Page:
Bitcoin Forum
February 29, 2020, 10:40:24 AM *
News: Latest Bitcoin Core release: 0.19.0.1 [Torrent]
 
   Home   Help Search Login Register More  
Pages: « 1 [2]  All
  Print  
Author Topic: Individual Block Difficulty Based on Block Size  (Read 4535 times)
laurentmt
Sr. Member
****
Offline Offline

Activity: 386
Merit: 250


View Profile
February 17, 2015, 08:16:42 PM
 #21

I think you're misunderstanding the problem as this isn't about transaction selection. The issue is, should someone who is mining a more difficult block (say, 2x the normal difficulty) continue mining against an older block even after hearing about a 1x new block? To a naïve first-order approximation, they stand to benefit from doing so because a 2x block would beat out the 1x block and the would be able to steal the fees of the transactions in the 1x block. Of course there are a lot of assumptions wrapped up in that naïve assessment, nor is it clear that it is a reflectively stable outcome (if the 1x miners knew you would do this, how would that change their strategy? how would that change of strategy affect the profitability of this attack? etc.)

jonny1000's comment raises an interesting point.

According to the selected polynomial, we have very different ratios of normalized difficulties between smallest and biggest blocks (around x6 in first model, around x20 for n=100/p=0.99).

Am I wrong if I say that, with the latter, a chain of 6 (or 7, ...) smalls blocks should be considered as less secure, since a single big block could orphan them ?

Usually, people consider a transaction "safe" after 6 blocks. With this model, we really should think in term of work produced after the block embedding the tx.

I guess the choice of the polynomial plays an important role to mitigate this effect.
1582972824
Hero Member
*
Offline Offline

Posts: 1582972824

View Profile Personal Message (Offline)

Ignore
1582972824
Reply with quote  #2

1582972824
Report to moderator
1582972824
Hero Member
*
Offline Offline

Posts: 1582972824

View Profile Personal Message (Offline)

Ignore
1582972824
Reply with quote  #2

1582972824
Report to moderator
Advertised sites are not endorsed by the Bitcoin Forum. They may be unsafe, untrustworthy, or illegal in your jurisdiction. Advertise here.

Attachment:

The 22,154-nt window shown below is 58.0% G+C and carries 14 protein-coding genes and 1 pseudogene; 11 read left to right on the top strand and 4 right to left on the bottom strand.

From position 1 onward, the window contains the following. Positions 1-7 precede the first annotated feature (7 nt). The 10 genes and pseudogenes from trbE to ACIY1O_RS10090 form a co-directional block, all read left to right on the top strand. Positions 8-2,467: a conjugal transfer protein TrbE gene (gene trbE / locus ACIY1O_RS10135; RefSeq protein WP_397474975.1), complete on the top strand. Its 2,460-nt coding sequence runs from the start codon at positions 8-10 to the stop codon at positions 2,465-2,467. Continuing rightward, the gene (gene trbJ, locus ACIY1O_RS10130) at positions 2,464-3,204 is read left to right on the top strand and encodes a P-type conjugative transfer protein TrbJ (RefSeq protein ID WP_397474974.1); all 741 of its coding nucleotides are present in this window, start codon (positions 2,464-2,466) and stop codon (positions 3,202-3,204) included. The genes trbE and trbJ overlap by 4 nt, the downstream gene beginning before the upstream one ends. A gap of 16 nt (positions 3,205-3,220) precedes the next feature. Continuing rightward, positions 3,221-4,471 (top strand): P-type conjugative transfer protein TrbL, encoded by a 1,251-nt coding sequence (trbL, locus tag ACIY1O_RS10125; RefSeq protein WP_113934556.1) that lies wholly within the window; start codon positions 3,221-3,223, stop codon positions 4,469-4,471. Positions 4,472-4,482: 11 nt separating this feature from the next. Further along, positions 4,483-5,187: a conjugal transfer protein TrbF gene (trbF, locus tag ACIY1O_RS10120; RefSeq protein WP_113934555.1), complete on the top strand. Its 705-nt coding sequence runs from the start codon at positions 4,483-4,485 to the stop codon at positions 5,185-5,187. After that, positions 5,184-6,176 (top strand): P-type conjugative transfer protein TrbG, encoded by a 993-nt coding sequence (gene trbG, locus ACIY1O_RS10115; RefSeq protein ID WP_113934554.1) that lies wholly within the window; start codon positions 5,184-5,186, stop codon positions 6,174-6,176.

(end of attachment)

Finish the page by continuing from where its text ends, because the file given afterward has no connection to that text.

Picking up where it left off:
1582972824
Hero Member
*
Offline Offline

Posts: 1582972824

View Profile Personal Message (Offline)

Ignore
1582972824
Reply with quote  #2

1582972824
Report to moderator
Gavin Andresen
Legendary
*
qt
Offline Offline

Activity: 1652
Merit: 1027


Chief Scientist


View Profile WWW
February 17, 2015, 08:19:02 PM
 #22

Interesting idea, but I'm afraid I disagree with your premise.

There is no tragedy-of-the-commons race to zero transaction fees, because miners do not have infinite bandwidth, memory or CPU to accept and validate transactions.

We used to have a tragedy-of-the-commons situation with zero-fee transactions, but we solved that by rate-limiting them based on priority. And we have a working market for zero-fee transactions (see the graph here).

Assuming network bandwidth is the eventual bottleneck, and assuming there is demand for transactions to fill the available network-wide bandwidth (even if that demand is transaction spammers), nodes will start dropping transactions before they relay them. Prioritizing them based on fee paid and dropping the lowest fee/kb transactions will result naturally in a working market for fee-paying transactions.

As justusranvier points out, off-the-blockchain deals between transaction creators and miners doesn't change that logic, because low-fee transactions that are not broadcast break the O(1) block propagation assumption and have a direct cost to the miner.


I think you are trying to solve a different problem: I think you are trying to ensure that "enough" fees are paid to secure the network as the block subsidy goes away. Yes?

How often do you get the chance to work on a potentially world-changing project?
jonny1000
Member
**
Offline Offline

Activity: 119
Merit: 10



View Profile
February 17, 2015, 11:46:04 PM
 #23

I think you are trying to solve a different problem: I think you are trying to ensure that "enough" fees are paid to secure the network as the block subsidy goes away. Yes?

I think this is the problem foolish_austrian is trying to solve, yes.

We used to have a tragedy-of-the-commons situation with zero-fee transactions, but we solved that by rate-limiting them based on priority. And we have a working market for zero-fee transactions (see the graph here).